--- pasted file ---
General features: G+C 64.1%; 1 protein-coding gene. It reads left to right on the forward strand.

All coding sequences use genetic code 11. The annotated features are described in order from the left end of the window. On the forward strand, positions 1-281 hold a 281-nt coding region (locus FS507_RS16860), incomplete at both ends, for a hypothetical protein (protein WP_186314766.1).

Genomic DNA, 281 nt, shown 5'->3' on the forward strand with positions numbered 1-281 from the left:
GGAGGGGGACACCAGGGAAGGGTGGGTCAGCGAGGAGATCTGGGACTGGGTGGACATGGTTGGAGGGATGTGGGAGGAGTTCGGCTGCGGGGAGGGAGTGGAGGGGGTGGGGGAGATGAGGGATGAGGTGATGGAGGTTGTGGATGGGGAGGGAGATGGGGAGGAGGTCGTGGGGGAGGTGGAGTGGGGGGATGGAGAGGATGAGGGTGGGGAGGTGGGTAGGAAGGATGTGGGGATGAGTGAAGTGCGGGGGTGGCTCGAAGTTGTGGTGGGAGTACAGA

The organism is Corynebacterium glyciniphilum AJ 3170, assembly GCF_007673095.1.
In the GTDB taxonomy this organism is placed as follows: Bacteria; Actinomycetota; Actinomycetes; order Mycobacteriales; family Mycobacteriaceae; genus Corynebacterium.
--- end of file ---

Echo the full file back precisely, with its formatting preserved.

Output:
General features: G+C 64.1%; 1 protein-coding gene. It reads left to right on the forward strand.

All coding sequences use genetic code 11. The annotated features are described in order from the left end of the window. On the forward strand, positions 1-281 hold a 281-nt coding region (locus FS507_RS16860), incomplete at both ends, for a hypothetical protein (protein WP_186314766.1).

Genomic DNA, 281 nt, shown 5'->3' on the forward strand with positions numbered 1-281 from the left:
GGAGGGGGACACCAGGGAAGGGTGGGTCAGCGAGGAGATCTGGGACTGGGTGGACATGGTTGGAGGGATGTGGGAGGAGTTCGGCTGCGGGGAGGGAGTGGAGGGGGTGGGGGAGATGAGGGATGAGGTGATGGAGGTTGTGGATGGGGAGGGAGATGGGGAGGAGGTCGTGGGGGAGGTGGAGTGGGGGGATGGAGAGGATGAGGGTGGGGAGGTGGGTAGGAAGGATGTGGGGATGAGTGAAGTGCGGGGGTGGCTCGAAGTTGTGGTGGGAGTACAGA

The organism is Corynebacterium glyciniphilum AJ 3170, assembly GCF_007673095.1.
In the GTDB taxonomy this organism is placed as follows: Bacteria; Actinomycetota; Actinomycetes; order Mycobacteriales; family Mycobacteriaceae; genus Corynebacterium.